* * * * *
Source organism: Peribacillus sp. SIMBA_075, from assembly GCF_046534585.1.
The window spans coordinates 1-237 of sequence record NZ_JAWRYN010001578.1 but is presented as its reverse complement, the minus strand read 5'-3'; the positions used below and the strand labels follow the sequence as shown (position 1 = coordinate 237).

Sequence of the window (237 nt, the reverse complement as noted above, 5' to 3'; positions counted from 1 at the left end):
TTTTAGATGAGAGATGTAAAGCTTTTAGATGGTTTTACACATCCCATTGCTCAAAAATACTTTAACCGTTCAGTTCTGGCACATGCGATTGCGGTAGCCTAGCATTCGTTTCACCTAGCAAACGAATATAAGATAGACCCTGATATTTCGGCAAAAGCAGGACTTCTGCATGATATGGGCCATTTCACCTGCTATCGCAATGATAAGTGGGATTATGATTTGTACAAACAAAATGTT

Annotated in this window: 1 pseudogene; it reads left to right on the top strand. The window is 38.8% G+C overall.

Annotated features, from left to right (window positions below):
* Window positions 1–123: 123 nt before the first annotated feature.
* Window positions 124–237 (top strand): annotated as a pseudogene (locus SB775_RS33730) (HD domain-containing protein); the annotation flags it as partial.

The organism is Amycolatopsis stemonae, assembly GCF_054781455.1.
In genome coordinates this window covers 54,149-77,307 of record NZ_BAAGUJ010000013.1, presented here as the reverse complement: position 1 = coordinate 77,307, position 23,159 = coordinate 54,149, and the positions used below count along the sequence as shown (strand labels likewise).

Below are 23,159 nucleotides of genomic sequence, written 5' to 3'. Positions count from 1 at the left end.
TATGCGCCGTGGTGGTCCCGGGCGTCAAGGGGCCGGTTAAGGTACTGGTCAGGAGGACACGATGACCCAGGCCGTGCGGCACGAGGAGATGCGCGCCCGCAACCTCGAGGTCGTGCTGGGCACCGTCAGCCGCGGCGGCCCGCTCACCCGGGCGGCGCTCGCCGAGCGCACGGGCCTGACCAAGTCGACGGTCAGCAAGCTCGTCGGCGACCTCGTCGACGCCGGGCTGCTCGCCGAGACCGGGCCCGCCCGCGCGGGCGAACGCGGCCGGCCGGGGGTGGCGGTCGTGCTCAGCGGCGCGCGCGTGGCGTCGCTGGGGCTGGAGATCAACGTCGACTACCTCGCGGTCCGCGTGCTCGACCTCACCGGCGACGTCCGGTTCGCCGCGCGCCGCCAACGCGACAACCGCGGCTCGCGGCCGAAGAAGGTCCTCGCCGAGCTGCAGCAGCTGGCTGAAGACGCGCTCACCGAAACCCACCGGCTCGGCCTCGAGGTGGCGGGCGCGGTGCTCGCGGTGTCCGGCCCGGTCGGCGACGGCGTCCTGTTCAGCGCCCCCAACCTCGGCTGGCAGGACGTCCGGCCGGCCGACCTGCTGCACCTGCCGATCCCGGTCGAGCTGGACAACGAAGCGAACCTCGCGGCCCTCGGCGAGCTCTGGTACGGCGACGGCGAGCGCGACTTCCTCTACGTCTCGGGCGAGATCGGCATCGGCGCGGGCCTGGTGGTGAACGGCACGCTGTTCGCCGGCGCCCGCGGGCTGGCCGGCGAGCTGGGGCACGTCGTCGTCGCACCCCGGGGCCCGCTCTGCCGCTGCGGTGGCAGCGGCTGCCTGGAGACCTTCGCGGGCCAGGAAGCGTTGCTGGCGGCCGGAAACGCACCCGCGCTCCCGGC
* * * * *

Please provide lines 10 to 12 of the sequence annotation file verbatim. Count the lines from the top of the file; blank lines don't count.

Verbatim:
In genome coordinates this window covers 54,149-77,307 of record NZ_BAAGUJ010000013.1, presented here as the reverse complement: position 1 = coordinate 77,307, position 23,159 = coordinate 54,149, and the positions used below count along the sequence as shown (strand labels likewise).

Below are 23,159 nucleotides of genomic sequence, written 5' to 3'. Positions count from 1 at the left end.
TATGCGCCGTGGTGGTCCCGGGCGTCAAGGGGCCGGTTAAGGTACTGGTCAGGAGGACACGATGACCCAGGCCGTGCGGCACGAGGAGATGCGCGCCCGCAACCTCGAGGTCGTGCTGGGCACCGTCAGCCGCGGCGGCCCGCTCACCCGGGCGGCGCTCGCCGAGCGCACGGGCCTGACCAAGTCGACGGTCAGCAAGCTCGTCGGCGACCTCGTCGACGCCGGGCTGCTCGCCGAGACCGGGCCCGCCCGCGCGGGCGAACGCGGCCGGCCGGGGGTGGCGGTCGTGCTCAGCGGCGCGCGCGTGGCGTCGCTGGGGCTGGAGATCAACGTCGACTACCTCGCGGTCCGCGTGCTCGACCTCACCGGCGACGTCCGGTTCGCCGCGCGCCGCCAACGCGACAACCGCGGCTCGCGGCCGAAGAAGGTCCTCGCCGAGCTGCAGCAGCTGGCTGAAGACGCGCTCACCGAAACCCACCGGCTCGGCCTCGAGGTGGCGGGCGCGGTGCTCGCGGTGTCCGGCCCGGTCGGCGACGGCGTCCTGTTCAGCGCCCCCAACCTCGGCTGGCAGGACGTCCGGCCGGCCGACCTGCTGCACCTGCCGATCCCGGTCGAGCTGGACAACGAAGCGAACCTCGCGGCCCTCGGCGAGCTCTGGTACGGCGACGGCGAGCGCGACTTCCTCTACGTCTCGGGCGAGATCGGCATCGGCGCGGGCCTGGTGGTGAACGGCACGCTGTTCGCCGGCGCCCGCGGGCTGGCCGGCGAGCTGGGGCACGTCGTCGTCGCACCCCGGGGCCCGCTCTGCCGCTGCGGTGGCAGCGGCTGCCTGGAGACCTTCGCGGGCCAGGAAGCGTTGCTGGCGGCCGGAAACGCACCCGCGCTCCCGGC